Nigeria: Fulani nomads named in attack on village

At least 30 people were killed by gunmen said to be Hausa-Fulani herdsmen in a raid on Shonong village, in Bachit district of Nigeria's Plateau state Jan. 7. (See map.) Over 40 homes were reportedly burned by the attackers, and livestock stolen. Thousands have been killed in a spiral of violence in Plateau state in recent years, rooted in land disputes between semi-nomadic Muslim Fulani herdsmen and mainly Christian Berom farmers. Plateau lies in a belt of savanna where Nigeria's predominantly Muslim north meets the Christian-majority south. (BBC News, Leadership, Abuja, via AllAfrica, Jan. 7)

In less clear circumstances, 10 others were killed that day, including four police officers, in a clash near Rigasa, Kaduna state. A police patrol was apparently ambushed after discovering two fresh corpses in the Atakad Hills, Kaura district. One week earlier, violence in Jere district of Kaduna left the Emir of Jere, Alhaji Sa'ad Usman, critically injured, and four others feared dead. (Nigeria Vanguard via AllAfrica, Jan. 7) Also last week, the Alaafin of West Oyo, Oba Lamidi Adeyemi III, mediated to prevent an escalation of violence after the killing of a middle-aged Fulani cattle rearer in Soku village. The Alaafin is a traditional authority of the Muslim Yoruba people in Oyo state. (Nigerian Tribune, Jan. 8)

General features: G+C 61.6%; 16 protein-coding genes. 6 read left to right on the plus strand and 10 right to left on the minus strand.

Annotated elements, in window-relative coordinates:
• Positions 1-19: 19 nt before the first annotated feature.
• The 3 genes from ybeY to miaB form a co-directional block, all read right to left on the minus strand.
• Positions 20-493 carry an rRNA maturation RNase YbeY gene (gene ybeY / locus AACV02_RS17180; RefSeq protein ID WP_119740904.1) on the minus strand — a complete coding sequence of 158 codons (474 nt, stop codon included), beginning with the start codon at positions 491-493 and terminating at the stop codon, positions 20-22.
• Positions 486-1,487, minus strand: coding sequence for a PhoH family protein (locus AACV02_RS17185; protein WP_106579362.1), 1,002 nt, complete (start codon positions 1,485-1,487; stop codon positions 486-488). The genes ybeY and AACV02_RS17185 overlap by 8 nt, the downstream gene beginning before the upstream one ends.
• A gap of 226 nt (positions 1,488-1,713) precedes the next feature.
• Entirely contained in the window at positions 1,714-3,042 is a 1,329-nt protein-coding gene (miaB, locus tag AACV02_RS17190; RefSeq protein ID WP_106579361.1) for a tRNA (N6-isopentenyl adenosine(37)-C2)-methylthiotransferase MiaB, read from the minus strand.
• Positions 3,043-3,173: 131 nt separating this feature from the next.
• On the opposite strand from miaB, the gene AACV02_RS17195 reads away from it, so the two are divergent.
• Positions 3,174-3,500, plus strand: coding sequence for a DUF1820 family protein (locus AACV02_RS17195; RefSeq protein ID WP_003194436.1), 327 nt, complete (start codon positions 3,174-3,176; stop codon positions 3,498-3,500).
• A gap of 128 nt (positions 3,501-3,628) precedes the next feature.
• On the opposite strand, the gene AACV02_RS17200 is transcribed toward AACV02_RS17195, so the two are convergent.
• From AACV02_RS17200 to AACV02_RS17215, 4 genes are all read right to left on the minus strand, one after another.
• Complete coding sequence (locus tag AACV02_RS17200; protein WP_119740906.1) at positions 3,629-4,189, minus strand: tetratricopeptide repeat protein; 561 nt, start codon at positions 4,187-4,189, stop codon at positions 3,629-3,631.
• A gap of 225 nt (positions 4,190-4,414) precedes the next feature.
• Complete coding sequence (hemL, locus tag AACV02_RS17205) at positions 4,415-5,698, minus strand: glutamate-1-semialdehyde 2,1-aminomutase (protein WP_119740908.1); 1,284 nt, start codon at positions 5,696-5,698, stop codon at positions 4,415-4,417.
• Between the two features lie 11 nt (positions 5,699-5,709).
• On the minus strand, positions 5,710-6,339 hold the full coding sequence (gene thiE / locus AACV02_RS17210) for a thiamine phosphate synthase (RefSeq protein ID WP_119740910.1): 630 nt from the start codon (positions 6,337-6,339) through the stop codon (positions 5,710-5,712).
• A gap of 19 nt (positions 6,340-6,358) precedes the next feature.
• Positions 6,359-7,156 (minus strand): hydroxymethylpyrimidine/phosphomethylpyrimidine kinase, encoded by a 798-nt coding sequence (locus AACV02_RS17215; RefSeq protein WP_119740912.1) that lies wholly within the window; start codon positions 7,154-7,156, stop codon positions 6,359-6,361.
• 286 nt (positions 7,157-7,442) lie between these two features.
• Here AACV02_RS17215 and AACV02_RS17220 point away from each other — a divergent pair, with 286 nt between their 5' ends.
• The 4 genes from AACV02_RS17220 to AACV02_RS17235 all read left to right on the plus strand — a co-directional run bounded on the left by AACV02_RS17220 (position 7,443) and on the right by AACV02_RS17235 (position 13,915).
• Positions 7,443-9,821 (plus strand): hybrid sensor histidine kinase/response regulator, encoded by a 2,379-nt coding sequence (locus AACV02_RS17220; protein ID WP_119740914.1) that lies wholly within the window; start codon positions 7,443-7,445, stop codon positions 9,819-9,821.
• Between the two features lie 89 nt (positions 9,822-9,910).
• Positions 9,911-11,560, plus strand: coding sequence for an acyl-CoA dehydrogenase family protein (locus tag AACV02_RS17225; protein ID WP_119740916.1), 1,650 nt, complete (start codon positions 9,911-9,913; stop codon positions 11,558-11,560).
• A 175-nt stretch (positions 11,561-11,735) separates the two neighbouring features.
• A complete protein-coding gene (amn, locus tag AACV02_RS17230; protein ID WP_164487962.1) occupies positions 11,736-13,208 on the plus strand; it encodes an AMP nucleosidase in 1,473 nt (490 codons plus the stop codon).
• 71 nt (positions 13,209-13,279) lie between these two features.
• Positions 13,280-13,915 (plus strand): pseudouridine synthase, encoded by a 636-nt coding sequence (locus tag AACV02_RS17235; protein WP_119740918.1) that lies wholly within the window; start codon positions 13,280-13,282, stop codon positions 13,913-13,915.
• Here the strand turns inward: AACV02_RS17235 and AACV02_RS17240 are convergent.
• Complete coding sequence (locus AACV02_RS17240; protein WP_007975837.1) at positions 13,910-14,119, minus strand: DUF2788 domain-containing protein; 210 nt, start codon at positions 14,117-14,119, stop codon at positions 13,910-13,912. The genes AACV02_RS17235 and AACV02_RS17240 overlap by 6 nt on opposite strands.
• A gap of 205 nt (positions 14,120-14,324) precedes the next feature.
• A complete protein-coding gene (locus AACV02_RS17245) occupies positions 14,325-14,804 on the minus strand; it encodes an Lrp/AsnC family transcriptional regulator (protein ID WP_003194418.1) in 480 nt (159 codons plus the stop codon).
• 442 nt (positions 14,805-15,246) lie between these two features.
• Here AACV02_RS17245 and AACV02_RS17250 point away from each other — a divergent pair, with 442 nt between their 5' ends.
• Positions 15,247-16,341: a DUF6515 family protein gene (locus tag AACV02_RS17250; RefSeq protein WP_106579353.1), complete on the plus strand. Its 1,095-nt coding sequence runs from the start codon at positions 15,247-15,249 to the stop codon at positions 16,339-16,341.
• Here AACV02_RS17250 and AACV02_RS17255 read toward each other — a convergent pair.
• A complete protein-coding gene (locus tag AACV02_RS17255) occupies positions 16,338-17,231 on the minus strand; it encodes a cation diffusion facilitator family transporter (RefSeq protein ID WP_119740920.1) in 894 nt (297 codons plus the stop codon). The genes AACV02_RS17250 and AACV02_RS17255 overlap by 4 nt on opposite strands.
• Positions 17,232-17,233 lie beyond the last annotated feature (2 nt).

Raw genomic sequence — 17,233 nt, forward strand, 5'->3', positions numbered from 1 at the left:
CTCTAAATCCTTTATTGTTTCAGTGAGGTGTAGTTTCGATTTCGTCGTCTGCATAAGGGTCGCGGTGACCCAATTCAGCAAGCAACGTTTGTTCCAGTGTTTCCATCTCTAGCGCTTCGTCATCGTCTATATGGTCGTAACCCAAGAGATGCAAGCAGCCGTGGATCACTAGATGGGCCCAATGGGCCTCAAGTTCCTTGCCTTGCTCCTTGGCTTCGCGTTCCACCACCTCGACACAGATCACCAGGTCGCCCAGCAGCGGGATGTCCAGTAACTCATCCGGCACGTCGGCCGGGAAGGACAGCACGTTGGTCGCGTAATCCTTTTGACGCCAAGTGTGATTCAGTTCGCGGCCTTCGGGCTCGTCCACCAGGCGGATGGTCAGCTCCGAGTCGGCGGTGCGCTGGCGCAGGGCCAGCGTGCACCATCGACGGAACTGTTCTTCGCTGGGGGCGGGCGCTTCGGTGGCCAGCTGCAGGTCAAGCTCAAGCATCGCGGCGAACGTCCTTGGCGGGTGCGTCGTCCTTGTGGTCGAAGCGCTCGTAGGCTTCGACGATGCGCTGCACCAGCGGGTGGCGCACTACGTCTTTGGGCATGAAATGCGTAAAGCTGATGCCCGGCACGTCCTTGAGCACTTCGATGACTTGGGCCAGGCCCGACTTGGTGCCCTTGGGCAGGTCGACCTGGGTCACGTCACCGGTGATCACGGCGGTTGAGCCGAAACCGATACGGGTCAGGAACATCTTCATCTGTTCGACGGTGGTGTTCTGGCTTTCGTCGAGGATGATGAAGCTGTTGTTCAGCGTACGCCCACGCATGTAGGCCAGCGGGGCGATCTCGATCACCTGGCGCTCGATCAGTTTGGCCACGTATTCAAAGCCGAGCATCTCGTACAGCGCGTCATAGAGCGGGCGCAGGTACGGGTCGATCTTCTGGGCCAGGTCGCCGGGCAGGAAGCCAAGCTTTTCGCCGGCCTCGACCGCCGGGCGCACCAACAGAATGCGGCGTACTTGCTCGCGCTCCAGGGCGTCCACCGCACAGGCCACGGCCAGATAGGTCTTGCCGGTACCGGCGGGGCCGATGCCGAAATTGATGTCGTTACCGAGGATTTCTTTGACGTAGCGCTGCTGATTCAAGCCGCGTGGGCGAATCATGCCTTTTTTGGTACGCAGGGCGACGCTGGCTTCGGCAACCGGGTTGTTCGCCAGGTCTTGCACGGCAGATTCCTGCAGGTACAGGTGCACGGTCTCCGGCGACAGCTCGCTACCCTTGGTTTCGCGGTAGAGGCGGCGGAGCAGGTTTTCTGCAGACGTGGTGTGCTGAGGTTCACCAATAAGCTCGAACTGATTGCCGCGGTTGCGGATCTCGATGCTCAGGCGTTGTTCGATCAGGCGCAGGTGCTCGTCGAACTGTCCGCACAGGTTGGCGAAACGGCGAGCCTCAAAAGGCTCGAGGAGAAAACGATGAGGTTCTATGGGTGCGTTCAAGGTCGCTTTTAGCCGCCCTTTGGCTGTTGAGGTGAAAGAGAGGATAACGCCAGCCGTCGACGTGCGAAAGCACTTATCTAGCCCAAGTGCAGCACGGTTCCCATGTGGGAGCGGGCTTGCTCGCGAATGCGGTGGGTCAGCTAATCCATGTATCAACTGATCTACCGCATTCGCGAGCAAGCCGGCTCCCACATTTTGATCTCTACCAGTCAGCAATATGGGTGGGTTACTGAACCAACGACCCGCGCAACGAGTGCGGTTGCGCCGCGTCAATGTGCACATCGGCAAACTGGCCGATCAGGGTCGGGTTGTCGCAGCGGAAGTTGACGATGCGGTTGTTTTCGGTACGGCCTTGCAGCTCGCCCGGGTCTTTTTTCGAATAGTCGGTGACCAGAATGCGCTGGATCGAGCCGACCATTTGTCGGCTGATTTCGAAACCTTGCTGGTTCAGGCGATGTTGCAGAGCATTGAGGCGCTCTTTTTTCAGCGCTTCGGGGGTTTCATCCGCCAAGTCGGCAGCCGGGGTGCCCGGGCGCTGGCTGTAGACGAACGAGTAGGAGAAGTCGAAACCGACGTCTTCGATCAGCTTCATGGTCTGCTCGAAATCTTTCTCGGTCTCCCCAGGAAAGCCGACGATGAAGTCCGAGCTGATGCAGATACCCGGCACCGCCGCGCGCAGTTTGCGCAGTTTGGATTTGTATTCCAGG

Rights groups also warn of the increasing role of a vigilante network known as the Civilian Joint Task Force (CJTF) in the government's fight against the Boko Haram insurgents in Nigeria's northeast. CJTF members patrol the streets armed with machetes, sticks, and bows and arrows, identifying Boko Haram suspects, and turning them over to the government's Joint Task Force. They have also killed some suspects themselves. Members now receive $100 per month from the Borno state government. "The CJTF commit some rights abuses and some of them act on the influence of drugs," said Husseini Hala, head of the Nigerian Bar Association in Maiduguri, Borno. But he added: "This is insignificant compared to what the insurgents are doing." (IRIN, Dec. 12)